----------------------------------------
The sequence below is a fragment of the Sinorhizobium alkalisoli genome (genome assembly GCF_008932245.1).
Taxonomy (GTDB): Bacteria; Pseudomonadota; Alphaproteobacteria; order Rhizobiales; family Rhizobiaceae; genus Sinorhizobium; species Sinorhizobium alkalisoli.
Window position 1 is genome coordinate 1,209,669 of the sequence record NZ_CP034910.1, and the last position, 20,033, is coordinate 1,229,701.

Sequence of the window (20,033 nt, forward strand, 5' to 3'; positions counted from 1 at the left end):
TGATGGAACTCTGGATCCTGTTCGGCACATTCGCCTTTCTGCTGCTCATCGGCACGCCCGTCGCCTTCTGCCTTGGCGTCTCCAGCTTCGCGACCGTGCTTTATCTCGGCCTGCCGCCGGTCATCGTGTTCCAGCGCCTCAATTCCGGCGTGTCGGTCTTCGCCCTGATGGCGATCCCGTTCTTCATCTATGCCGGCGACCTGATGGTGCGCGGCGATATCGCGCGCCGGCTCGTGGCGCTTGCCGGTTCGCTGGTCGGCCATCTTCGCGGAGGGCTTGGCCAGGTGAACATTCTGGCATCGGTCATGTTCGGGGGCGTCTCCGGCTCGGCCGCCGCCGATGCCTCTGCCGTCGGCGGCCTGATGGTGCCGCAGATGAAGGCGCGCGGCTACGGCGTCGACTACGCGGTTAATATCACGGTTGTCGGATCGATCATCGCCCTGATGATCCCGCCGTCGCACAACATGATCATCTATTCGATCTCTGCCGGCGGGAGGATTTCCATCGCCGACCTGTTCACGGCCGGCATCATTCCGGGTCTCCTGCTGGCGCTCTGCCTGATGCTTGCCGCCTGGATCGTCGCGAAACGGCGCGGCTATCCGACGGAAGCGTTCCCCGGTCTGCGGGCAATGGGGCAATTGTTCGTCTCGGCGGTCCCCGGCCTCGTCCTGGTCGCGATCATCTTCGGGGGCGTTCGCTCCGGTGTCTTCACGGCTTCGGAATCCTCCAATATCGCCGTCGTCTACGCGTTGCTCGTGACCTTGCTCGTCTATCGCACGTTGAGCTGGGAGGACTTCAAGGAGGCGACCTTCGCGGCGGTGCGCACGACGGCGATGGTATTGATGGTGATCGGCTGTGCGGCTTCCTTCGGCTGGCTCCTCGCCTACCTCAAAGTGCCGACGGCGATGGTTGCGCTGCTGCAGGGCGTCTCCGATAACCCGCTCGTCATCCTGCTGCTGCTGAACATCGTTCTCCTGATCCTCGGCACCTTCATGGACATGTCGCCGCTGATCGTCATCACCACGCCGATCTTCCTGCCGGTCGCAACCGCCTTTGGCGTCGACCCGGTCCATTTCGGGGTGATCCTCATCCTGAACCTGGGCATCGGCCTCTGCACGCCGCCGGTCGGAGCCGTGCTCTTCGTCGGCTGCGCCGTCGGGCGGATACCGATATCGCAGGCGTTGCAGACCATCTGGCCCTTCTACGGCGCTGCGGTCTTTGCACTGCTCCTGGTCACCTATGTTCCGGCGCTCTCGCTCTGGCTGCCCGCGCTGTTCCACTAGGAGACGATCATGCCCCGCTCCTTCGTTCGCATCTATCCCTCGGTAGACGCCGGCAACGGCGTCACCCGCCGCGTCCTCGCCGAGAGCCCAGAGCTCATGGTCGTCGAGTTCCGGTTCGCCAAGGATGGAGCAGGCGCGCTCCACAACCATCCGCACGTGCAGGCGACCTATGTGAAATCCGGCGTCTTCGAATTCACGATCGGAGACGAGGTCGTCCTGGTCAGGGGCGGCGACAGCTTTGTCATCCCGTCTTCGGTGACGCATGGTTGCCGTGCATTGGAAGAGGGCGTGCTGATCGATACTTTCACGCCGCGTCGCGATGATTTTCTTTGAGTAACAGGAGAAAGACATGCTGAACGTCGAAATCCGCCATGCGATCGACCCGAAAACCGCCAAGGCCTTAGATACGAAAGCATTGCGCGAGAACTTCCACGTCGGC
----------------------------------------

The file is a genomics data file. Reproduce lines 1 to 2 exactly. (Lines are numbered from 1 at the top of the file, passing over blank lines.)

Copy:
The sequence below is a fragment of the Sinorhizobium alkalisoli genome (genome assembly GCF_008932245.1).
Taxonomy (GTDB): Bacteria; Pseudomonadota; Alphaproteobacteria; order Rhizobiales; family Rhizobiaceae; genus Sinorhizobium; species Sinorhizobium alkalisoli.